Matchsticks and story stones
I am a big fan of open ended toys, toys that allow a child to respond in a myriad of spontaneous, unstructured ways. Fortunately these resources don’t have to be expensive. In fact, a collection of everyday bits and bobs can provide preschoolers with hours of creative and imaginative play.
A Fairy Birthday Party ~ Part 1
And I guarantee you, a child who has free and regular access to these types of ‘toys’ will adapt them within their play in ways your adult mind would never imagine.
A Fairy Birthday Party ~ Part 2
Can you spot the sparkly party decorations hanging in the party above? They are sticky tape and large sequins which Immy needed a little help to assemble but it was all her idea.
Taking it outdoors. An invitation to the fairies to come and play in our garden.
Creative and divergent thinking and problem solving are important skills of the future and ‘teaching’ children these skills can easily begin with the ‘lesson’ that it is okay to use materials in new ways and in different spaces . It frustrates me, especially in educational settings, when children are denied the opportunity to play with resources in new ways just because. “No Tom, we do not take the blocks into the home corner.” If Tom is playing purposefully with the blocks, why should he not use them in the home corner? Especially if he has been made aware of the expectation that when he is finished he will put the blocks back so that the other members of his class know where to find them to use in their own play.
Stepping stones, a feather maze and a shell jumping game all feature in this arrangement
Our collection of bits and bobs varies over time, depending upon what I may have found in the discount stores and what we may have recently recruited for art projects.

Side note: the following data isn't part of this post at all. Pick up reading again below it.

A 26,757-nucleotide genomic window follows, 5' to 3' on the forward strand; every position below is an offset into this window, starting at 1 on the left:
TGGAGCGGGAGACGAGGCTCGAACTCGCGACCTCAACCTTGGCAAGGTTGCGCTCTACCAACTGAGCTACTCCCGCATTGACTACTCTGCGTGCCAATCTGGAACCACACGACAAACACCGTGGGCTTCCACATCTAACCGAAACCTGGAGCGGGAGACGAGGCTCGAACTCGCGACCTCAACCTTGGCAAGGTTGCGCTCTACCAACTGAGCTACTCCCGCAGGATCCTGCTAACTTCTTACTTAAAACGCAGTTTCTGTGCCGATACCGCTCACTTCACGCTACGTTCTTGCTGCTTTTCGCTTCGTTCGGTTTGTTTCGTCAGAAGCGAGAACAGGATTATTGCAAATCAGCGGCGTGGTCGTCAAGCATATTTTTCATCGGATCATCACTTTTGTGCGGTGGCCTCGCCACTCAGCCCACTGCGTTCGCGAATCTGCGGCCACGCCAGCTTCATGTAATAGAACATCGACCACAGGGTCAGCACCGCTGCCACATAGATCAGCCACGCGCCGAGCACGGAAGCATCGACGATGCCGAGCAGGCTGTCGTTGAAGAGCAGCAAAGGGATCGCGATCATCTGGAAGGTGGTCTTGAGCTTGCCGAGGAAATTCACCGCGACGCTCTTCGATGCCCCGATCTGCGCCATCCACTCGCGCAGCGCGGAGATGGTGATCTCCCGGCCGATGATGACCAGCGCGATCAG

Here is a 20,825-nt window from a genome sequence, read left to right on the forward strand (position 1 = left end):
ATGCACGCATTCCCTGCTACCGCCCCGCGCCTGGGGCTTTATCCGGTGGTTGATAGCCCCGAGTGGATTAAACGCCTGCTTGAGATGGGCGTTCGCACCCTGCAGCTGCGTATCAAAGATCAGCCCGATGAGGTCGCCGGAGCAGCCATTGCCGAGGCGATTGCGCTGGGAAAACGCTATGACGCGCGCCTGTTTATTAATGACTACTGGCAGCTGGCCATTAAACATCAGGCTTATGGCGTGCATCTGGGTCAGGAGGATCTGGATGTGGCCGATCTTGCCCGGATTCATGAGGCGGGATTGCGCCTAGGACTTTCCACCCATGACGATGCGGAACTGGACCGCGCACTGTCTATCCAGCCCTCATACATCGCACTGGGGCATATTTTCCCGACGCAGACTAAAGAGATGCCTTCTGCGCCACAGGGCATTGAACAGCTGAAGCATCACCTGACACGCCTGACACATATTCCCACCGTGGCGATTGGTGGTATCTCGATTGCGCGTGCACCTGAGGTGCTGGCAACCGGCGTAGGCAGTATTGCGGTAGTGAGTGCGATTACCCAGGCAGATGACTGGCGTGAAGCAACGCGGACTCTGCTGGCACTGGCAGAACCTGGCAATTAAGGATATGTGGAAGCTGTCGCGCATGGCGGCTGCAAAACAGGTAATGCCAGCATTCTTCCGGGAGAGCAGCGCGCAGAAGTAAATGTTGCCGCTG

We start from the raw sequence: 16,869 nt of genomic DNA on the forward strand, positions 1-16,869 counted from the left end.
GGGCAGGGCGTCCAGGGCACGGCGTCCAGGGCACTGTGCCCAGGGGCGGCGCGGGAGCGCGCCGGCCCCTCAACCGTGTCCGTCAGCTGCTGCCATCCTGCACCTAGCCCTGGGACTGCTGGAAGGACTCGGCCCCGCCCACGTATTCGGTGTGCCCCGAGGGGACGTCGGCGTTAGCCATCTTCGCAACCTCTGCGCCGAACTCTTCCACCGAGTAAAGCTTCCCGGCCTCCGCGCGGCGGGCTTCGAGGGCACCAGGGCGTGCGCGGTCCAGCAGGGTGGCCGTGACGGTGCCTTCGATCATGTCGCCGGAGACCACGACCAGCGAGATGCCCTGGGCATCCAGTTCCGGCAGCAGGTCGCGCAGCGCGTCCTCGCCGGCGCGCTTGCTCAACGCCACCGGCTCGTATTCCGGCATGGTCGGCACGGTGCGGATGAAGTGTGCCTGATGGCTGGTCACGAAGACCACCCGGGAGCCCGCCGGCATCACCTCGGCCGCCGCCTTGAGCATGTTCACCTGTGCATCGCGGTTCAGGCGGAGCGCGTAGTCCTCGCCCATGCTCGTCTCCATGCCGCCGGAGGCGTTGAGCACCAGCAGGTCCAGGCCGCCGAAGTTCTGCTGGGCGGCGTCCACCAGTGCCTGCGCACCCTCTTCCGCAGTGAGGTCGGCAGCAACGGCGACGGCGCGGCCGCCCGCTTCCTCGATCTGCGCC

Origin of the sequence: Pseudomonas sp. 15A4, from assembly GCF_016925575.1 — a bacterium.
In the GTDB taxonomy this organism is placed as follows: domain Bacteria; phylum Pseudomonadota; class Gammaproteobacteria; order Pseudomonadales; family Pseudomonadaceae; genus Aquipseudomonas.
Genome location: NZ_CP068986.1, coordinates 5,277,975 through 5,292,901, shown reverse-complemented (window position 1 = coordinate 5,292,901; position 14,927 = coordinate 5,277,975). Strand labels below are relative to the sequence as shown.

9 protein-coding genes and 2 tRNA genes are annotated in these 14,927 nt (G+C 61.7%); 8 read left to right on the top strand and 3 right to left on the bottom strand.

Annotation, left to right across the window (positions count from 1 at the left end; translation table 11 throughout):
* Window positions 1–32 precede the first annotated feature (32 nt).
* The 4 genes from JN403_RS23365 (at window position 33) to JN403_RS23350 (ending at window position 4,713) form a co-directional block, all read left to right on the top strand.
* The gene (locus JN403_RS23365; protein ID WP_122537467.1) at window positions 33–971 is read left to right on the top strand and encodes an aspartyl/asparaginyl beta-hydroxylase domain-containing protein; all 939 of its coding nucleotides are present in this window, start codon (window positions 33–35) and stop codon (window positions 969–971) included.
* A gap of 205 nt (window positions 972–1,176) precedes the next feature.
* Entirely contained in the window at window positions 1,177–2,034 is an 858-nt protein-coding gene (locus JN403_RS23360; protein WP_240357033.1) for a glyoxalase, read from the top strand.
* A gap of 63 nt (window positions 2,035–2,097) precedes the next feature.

You might like to try;
- Sparkly things – large sequins, shiny fairy stones, large beads
- Popsticks and matchsticks
- Pretend flowers and leaves
- Small tiles
- Cotton reels
- Pipe cleaners
- Old CDs
- Small sticks
- Gum nuts or seed pods
- Coloured lids
- Dolly pegs
By keeping our supplies in clear, plastic containers, it is easy for Immy to find what she needs and to pack them away when finished so they can be used over and over again. Keep as few or as many containers of bits out as you feel your child (and your sanity) can manage. It can be a good idea to just start with one or two components, adding to them over time as your child becomes familiar with packing them away.
We keep most of our bits and bobs with the collage materials in the drawers of our art space. Immy brings out containers as she needs them and uses them on the mat area in front the shelves that house her imaginary play resources.
With her tree house, wooden blocks, tree blocks, figurines (animals, dinosaurs, fairies and princesses) and coloured scarves also in the space, creative and imaginary play are never far away!
Do you encourage your children to use materials in new and different ways?
- Early Learning: Following a Child’s Lead
- Let Go and Let Them Learn
- Managing Play With Children of Different Ages